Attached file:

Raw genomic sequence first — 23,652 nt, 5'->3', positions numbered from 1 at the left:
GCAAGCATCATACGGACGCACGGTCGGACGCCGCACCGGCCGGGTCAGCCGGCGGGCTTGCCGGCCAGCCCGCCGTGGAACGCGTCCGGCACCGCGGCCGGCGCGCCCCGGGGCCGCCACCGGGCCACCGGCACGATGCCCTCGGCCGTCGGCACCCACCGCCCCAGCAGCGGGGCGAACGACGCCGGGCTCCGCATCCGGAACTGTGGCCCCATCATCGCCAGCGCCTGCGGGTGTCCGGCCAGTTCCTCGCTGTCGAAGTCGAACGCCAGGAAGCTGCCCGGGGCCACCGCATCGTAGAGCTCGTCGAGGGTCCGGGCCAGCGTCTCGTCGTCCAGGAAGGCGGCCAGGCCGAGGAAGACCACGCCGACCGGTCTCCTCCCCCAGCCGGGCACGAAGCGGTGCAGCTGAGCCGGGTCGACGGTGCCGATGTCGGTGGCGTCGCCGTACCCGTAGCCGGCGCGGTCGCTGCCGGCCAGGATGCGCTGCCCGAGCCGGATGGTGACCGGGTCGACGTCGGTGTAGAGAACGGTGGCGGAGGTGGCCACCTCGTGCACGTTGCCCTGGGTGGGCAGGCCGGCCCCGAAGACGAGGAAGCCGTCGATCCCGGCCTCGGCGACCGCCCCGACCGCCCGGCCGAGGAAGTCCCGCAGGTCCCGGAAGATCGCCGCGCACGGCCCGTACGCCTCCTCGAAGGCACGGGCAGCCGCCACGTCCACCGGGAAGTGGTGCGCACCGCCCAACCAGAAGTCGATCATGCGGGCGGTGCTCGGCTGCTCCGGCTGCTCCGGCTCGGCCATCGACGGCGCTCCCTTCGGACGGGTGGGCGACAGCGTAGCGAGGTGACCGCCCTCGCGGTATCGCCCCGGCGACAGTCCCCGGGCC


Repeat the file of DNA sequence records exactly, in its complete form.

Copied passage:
Raw genomic sequence first — 23,652 nt, 5'->3', positions numbered from 1 at the left:
GCAAGCATCATACGGACGCACGGTCGGACGCCGCACCGGCCGGGTCAGCCGGCGGGCTTGCCGGCCAGCCCGCCGTGGAACGCGTCCGGCACCGCGGCCGGCGCGCCCCGGGGCCGCCACCGGGCCACCGGCACGATGCCCTCGGCCGTCGGCACCCACCGCCCCAGCAGCGGGGCGAACGACGCCGGGCTCCGCATCCGGAACTGTGGCCCCATCATCGCCAGCGCCTGCGGGTGTCCGGCCAGTTCCTCGCTGTCGAAGTCGAACGCCAGGAAGCTGCCCGGGGCCACCGCATCGTAGAGCTCGTCGAGGGTCCGGGCCAGCGTCTCGTCGTCCAGGAAGGCGGCCAGGCCGAGGAAGACCACGCCGACCGGTCTCCTCCCCCAGCCGGGCACGAAGCGGTGCAGCTGAGCCGGGTCGACGGTGCCGATGTCGGTGGCGTCGCCGTACCCGTAGCCGGCGCGGTCGCTGCCGGCCAGGATGCGCTGCCCGAGCCGGATGGTGACCGGGTCGACGTCGGTGTAGAGAACGGTGGCGGAGGTGGCCACCTCGTGCACGTTGCCCTGGGTGGGCAGGCCGGCCCCGAAGACGAGGAAGCCGTCGATCCCGGCCTCGGCGACCGCCCCGACCGCCCGGCCGAGGAAGTCCCGCAGGTCCCGGAAGATCGCCGCGCACGGCCCGTACGCCTCCTCGAAGGCACGGGCAGCCGCCACGTCCACCGGGAAGTGGTGCGCACCGCCCAACCAGAAGTCGATCATGCGGGCGGTGCTCGGCTGCTCCGGCTGCTCCGGCTCGGCCATCGACGGCGCTCCCTTCGGACGGGTGGGCGACAGCGTAGCGAGGTGACCGCCCTCGCGGTATCGCCCCGGCGACAGTCCCCGGGCC